Complex issue

New policy statement on physician-assisted suicide defeated

The AOA HOD voted down the updated proposal after hearing the argument that it went against the osteopathic oath and state laws.

Recently, the AOA House of Delegates voted down a proposed policy statement on physician-assisted death. The new policy statement would have retained the AOA’s opposition to the legalization of physician-assisted death, but would have also stated that physicians who help their patients end their lives in states where it is legal shouldn’t be discriminated against.

Because the policy statement was disapproved, the AOA’s current policy opposing physician-assisted death and policy on end of life care will remain in place until they sunset in 2022.

Osteopathic oath concerns

“The primary concern was the wording we used in the task force report, which was physician-assisted death, to talk about the laws that had been passed,” says Anita Showalter, DO, a member of the end of life policy task force, which developed the new policy statement. “The consensus was that physician-assisted death is not compatible with the osteopathic oath.”

The AOA’s Public Affairs reference committee, which recommended disapproval, felt that the term physician-assisted suicide should be used rather than physician-assisted death, says Dr. Showalter, who also served on the Public Affairs committee. Additionally, the committee decided that the policy was not consistent across states because the law on physician-assisted suicide is different in many states.

“The House and reference committee made a clear statement that we are sticking with the traditional osteopathic values that are reflected in the osteopathic oath,” says Dr. Showalter. “It is the DO’s role to promote the health and wellbeing of a patient to their natural end. We do not see ourselves participating in hastening the death of a patient.”

Polarizing issue

Physician-assisted suicide is currently legal in seven states and Washington, DC, and another 23 states are considering legislation related to physician-assisted suicide at this time, according to deathwithdignity.org.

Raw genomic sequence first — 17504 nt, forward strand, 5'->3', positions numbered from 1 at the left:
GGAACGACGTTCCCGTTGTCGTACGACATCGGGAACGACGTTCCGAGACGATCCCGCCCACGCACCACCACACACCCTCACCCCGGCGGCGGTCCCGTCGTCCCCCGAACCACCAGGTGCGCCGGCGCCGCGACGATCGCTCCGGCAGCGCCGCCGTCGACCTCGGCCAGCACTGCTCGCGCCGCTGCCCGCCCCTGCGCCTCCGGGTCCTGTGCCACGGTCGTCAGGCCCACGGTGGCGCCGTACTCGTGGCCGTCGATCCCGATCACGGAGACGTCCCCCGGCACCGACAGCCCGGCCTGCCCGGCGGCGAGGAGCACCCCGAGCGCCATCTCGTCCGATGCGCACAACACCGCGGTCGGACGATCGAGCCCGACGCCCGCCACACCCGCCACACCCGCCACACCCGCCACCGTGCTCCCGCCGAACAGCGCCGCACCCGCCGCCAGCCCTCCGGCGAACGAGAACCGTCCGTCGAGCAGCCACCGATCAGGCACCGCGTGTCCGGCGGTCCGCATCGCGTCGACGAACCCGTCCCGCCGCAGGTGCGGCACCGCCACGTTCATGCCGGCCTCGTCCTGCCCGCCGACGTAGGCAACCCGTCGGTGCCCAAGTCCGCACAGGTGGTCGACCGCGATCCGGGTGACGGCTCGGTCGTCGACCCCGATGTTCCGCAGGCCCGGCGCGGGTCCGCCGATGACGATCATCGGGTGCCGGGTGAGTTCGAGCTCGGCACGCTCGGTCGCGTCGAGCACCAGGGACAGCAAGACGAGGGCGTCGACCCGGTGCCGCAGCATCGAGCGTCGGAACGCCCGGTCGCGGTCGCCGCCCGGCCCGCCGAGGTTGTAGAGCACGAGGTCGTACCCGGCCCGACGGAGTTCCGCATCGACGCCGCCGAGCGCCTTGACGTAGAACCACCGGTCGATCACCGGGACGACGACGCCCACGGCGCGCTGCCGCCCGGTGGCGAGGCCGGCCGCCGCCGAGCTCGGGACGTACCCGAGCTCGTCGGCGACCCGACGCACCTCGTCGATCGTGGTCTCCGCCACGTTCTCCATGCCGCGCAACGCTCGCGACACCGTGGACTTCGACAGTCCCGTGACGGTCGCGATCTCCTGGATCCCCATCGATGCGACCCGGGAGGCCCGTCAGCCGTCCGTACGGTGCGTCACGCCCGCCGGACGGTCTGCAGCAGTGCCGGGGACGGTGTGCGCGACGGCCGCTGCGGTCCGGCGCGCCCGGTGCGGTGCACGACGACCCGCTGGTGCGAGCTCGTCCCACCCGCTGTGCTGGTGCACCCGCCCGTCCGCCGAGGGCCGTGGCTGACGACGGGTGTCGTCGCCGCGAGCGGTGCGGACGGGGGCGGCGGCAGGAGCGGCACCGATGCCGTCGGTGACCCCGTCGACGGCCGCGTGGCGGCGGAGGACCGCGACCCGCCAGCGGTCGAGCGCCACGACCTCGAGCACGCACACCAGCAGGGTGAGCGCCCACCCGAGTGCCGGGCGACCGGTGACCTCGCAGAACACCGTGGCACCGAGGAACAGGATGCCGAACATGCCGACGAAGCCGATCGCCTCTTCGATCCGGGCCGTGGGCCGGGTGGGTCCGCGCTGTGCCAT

The topic is polarizing in the medical community. Many DOs share Dr. Showalter’s opinion, and many others, such as anesthesiologist Paul Rein, DO, believe physician-assisted suicide should be legal.

“First doing no harm does not necessarily mean you do everything you can to keep the patient’s heart beating,” says Dr. Rein, who practices in Williamsburg, Virginia, where physician-assisted suicide is illegal. “By doing that sometimes, we cause suffering, and suffering is harm.”

Further reading:

Physician groups revisiting stances on physician-assisted death

Physician-assisted death to get a closer look

3 comments

  1. Thanks Dr Showalter for your stance supporting our Osteopathic Oath. From a 16 yr Hospice Physician…comfort care yes…killing no.

  2. This is a step backwards, both in terminology and practice. The correct term is physician assisted death. Allowing a dying patient to choose the time and place of their death is not “killing.” Assisting a patient in their time of greatest need, *when appropriate*, is a challenging but important responsibility. No physician is required to participate in this process, but to bar those who would is to substitute your own morality for that of your patient, or in this case, someone else’s patient.

  3. Physician assisted suicide is an unnatural and untimely death. Passing legislation that permits this process is both dangerous to patients, and dangerous to the medical community. You have only to look at the trends in Europe to see this. True “physician assisted death” is what palliative care is all about. Palliative care should be expanded and promoted. Thank you Dr Showalter and the AOA!!

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